• The City Adventures of Marmalade Jim, London: Macmillan, 1967; Toronto: Macmillan, 1967; revised edition, London: Robson, 1977
  • A Tree on Fire, London: Macmillan, 1967; Garden City, NY: Doubleday, 1968
  • A Sillitoe Selection: Eight Short Stories,. London: Longman, 1968
  • A Start in Life, London: Allen, 1970; New York: Scribners, 1971
  • Travels in Nihilon, London: Allen, 1971; New York: Scribners, 1972
  • Men, Women and Children, London: Allen, 1973; New York: Scribners, 1974
  • From Canto Two of The Rats, Wittersham, Kent: Alan Sillitoe, 1973
  • Somme, London: Steam Press, 1974. In Steam Press Portfolio, no. 2. 50 copies
  • The Flame of Life, London: Allen, 1974
  • Down to the Bone, Exeter: Wheaton, 1976
  • Day-Dream Communiqué, Knotting, Bedfordshire: Sceptre Press, 1977. 150 copies
  • Big John and the Stars, London: Robson, 1977
  • The Widower's Son, Allen, 1976; New York: Harper & Row, 1977
  • The Incredible Fencing Fleas, London: Robson, 1978. Illus. Mike Wilks.
  • The Storyteller, London: Allen, 1979; New York: Simon & Schuster, 1980.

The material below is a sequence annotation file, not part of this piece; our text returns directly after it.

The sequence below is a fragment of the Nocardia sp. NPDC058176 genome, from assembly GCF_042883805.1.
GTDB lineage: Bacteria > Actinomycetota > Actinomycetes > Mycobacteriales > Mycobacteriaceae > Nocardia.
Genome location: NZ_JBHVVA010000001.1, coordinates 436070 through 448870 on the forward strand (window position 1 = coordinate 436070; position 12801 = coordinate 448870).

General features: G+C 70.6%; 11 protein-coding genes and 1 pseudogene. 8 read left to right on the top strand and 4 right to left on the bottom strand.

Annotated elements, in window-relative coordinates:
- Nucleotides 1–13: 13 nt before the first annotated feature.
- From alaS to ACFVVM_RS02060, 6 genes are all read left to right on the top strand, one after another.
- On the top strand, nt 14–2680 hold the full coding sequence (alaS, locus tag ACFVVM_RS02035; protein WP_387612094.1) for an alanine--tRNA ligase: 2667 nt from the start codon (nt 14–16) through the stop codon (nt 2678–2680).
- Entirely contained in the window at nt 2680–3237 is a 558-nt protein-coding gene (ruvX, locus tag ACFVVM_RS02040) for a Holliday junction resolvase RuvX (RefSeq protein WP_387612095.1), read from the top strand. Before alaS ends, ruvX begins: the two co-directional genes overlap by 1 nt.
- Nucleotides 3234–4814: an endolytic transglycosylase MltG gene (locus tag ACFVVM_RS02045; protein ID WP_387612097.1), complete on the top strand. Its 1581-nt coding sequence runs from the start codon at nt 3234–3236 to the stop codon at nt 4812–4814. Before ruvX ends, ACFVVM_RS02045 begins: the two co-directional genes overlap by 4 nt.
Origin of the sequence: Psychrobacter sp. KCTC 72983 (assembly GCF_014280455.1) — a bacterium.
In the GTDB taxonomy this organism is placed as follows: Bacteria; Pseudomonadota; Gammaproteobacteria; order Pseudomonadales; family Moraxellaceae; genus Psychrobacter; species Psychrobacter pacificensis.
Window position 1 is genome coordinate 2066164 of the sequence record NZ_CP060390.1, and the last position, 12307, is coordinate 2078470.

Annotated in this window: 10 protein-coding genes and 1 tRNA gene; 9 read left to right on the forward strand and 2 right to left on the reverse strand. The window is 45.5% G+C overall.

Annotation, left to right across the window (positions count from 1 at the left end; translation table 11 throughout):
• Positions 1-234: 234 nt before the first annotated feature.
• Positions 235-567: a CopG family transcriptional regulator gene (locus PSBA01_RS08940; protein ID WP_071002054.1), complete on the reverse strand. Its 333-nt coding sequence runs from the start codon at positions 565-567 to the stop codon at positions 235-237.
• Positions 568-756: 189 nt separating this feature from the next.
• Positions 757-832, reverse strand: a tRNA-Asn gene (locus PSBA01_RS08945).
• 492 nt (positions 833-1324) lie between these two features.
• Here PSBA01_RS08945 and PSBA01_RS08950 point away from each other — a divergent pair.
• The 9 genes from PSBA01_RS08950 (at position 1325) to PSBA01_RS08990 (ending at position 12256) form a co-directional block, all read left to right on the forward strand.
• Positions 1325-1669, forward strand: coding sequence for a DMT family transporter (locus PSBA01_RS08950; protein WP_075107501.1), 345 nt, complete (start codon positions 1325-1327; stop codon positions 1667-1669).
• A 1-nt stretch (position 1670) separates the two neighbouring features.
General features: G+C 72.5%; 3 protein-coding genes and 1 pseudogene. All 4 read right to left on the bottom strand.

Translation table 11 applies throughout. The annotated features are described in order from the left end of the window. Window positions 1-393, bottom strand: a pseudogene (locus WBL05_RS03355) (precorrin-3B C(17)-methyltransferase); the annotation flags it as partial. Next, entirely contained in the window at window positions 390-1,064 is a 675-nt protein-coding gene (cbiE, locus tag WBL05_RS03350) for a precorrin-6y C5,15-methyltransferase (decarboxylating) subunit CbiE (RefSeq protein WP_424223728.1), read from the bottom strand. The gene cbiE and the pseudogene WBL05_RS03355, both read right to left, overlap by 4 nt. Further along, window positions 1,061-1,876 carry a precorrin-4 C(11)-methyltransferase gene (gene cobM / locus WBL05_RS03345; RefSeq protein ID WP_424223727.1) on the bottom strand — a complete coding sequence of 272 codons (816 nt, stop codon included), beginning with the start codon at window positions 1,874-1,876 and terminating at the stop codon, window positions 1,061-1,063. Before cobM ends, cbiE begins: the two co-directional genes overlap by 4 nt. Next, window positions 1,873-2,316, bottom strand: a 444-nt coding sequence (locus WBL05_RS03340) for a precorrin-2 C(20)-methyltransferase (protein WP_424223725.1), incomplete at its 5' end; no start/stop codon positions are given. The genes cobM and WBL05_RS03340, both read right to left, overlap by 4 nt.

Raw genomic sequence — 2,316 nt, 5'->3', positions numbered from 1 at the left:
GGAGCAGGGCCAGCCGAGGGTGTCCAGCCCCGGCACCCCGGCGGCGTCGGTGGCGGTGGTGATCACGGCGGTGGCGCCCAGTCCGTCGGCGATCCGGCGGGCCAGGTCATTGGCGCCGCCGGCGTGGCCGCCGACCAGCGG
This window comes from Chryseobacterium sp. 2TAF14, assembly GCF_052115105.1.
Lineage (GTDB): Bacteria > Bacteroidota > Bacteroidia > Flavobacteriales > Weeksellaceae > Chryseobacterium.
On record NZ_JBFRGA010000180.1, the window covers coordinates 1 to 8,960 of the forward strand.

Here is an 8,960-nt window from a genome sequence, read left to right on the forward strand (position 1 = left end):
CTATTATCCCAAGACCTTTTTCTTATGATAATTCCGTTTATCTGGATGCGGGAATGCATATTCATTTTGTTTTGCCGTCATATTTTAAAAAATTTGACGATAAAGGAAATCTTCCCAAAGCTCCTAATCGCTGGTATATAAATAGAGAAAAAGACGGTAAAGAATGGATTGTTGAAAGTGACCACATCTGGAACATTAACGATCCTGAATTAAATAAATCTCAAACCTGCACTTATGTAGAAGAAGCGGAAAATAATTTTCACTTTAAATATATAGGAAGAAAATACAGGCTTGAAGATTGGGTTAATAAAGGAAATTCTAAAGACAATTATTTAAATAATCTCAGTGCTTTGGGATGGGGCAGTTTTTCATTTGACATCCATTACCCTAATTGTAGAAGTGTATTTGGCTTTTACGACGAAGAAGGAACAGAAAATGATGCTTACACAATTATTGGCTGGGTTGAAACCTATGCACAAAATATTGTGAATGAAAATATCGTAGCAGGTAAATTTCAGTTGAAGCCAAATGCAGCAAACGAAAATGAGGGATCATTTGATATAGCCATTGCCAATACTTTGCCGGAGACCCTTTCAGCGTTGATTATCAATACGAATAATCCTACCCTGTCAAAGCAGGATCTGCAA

• Marmalade Jim at the Farm, London: Robson, 1980
  • More Lucifer, Knotting, Bedfordshire: Martin Booth, 1980. 125 copies
  • Her Victory, London: Granada, 1982; New York: Watts, 1982
  • The Lost Flying Boat, London: Granada, 1983; Boston: Little, Brown, 1983
  • The Saxon Shore Way: From Gravesend to Rye, by Sillitoe and Fay Godwin. London: Hutchinson, 1983
  • Down from the Hill, London: Granada, 1984
  • Marmalade Jim and the Fox, London: Robson, 1984
  • Life Goes On, London: Granada, 1985
  • Out of the Whirlpool. London: Hutchinson, 1987
  • Every Day of the Week: An Alan Sillitoe Reader. Introd. John Sawkins. London: W. H. Allen, 1987.
  • The Open Door, London: Grafton/Collins, 1989
  • Last Loves, London: Grafton, 1990; Boston: Chivers, 1991
  • Leonard's War A Love Story. London: HarperCollins, 1991
  • Shylock the Writer, London: Turret Bookshop, 1991
  • The Mentality of the Picaresque Hero, London: Turret Bookshop, 1993, Turret Papers, no. 2. 500 copies
  • Snowstop, London: HarperCollins, 1993
  • Life Without Armour. London: HarperCollins, 1995. (autobiography)
  • The Broken Chariot, London: Flamingo/HarperCollins, 1998
  • The German Numbers Woman, London: Flamingo/HarperCollins, 1999
  • Birthday, London: Flamingo/HarperCollins, 2001
  • A Man of His Time, Flamingo (UK), 2004, ISBN 0-00-717327-X; Harper Perennial (US), 2005. ISBN 0-00-717328-8; ISBN 978-0-00-717328-0

Film[edit]

Translations[edit]

  • Chopin's Winter in Majorca 1838–1839, by Luis Ripoll, translated by Sillitoe. Palma de Majorca: Mossen Alcover, 1955
  • Chopin’s Pianos: The Pleyel in Majorca, by Luis Ripoll, translated by Sillitoe. Palma de Majorca: Mossen Alcover, 1958